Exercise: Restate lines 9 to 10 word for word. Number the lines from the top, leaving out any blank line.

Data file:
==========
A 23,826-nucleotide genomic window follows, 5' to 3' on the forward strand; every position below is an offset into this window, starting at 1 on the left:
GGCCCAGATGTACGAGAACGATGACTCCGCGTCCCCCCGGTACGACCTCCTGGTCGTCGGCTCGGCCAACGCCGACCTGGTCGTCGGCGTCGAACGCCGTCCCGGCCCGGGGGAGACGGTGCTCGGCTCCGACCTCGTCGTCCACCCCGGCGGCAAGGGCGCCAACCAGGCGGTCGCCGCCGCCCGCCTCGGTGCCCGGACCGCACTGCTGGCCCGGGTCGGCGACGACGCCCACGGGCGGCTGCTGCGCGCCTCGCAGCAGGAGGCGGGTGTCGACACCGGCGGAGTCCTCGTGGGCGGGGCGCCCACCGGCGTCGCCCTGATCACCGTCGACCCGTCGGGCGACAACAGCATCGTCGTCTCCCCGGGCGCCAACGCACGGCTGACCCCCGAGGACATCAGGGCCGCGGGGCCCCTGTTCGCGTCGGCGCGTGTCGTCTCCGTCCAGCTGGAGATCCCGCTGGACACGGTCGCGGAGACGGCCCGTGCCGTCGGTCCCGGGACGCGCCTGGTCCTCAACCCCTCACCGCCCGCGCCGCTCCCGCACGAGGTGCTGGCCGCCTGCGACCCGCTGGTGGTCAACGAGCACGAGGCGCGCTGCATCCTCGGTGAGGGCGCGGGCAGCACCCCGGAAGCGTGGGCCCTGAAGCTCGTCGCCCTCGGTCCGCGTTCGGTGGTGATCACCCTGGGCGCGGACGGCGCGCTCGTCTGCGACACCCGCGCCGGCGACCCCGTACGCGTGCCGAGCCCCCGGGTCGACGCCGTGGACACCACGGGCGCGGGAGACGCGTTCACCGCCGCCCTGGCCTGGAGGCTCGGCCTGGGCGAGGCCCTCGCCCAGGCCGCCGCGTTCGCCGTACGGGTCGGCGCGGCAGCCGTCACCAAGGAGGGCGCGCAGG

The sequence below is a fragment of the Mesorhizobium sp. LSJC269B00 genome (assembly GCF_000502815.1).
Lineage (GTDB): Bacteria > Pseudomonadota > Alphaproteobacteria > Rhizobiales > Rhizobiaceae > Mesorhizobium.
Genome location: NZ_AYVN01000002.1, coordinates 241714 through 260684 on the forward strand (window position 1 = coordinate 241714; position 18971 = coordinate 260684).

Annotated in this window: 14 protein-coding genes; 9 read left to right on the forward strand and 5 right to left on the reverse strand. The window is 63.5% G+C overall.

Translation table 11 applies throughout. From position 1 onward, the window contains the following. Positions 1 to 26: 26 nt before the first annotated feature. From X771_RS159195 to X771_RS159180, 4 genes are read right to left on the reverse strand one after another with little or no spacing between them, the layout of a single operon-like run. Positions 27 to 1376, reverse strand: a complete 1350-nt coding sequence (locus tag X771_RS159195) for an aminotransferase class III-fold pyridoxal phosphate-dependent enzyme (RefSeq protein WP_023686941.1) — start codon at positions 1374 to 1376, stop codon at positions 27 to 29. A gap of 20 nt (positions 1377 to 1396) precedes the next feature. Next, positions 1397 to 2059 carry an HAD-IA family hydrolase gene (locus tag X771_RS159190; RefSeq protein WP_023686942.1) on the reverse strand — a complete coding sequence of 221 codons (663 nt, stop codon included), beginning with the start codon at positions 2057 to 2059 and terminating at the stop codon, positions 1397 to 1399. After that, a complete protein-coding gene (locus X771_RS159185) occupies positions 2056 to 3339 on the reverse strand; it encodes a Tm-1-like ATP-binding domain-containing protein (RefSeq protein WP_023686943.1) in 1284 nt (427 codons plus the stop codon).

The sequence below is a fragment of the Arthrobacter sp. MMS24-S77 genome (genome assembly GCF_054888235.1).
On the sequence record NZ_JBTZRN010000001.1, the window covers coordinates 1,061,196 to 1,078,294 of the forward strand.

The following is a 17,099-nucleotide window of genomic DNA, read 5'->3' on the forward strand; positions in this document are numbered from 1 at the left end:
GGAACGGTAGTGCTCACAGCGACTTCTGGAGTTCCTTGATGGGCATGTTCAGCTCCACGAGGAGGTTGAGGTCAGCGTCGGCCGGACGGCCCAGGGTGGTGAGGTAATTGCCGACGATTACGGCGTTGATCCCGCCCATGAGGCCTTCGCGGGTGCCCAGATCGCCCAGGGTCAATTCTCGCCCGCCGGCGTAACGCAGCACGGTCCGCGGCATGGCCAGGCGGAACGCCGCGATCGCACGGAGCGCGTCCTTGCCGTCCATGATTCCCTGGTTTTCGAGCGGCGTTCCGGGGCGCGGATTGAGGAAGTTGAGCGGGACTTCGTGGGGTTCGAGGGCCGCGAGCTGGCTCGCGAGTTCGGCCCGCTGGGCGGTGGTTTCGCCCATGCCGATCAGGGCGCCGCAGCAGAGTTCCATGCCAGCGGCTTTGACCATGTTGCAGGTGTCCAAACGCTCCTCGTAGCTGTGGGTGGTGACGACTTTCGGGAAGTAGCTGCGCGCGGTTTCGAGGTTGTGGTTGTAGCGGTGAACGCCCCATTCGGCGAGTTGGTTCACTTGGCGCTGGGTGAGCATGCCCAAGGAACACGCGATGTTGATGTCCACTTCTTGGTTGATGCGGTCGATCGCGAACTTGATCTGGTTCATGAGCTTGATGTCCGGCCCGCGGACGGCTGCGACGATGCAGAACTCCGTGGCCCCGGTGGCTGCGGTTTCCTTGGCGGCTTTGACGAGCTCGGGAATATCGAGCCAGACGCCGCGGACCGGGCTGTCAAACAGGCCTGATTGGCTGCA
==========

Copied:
On the sequence record NZ_JBTZRN010000001.1, the window covers coordinates 1,061,196 to 1,078,294 of the forward strand.

The following is a 17,099-nucleotide window of genomic DNA, read 5'->3' on the forward strand; positions in this document are numbered from 1 at the left end: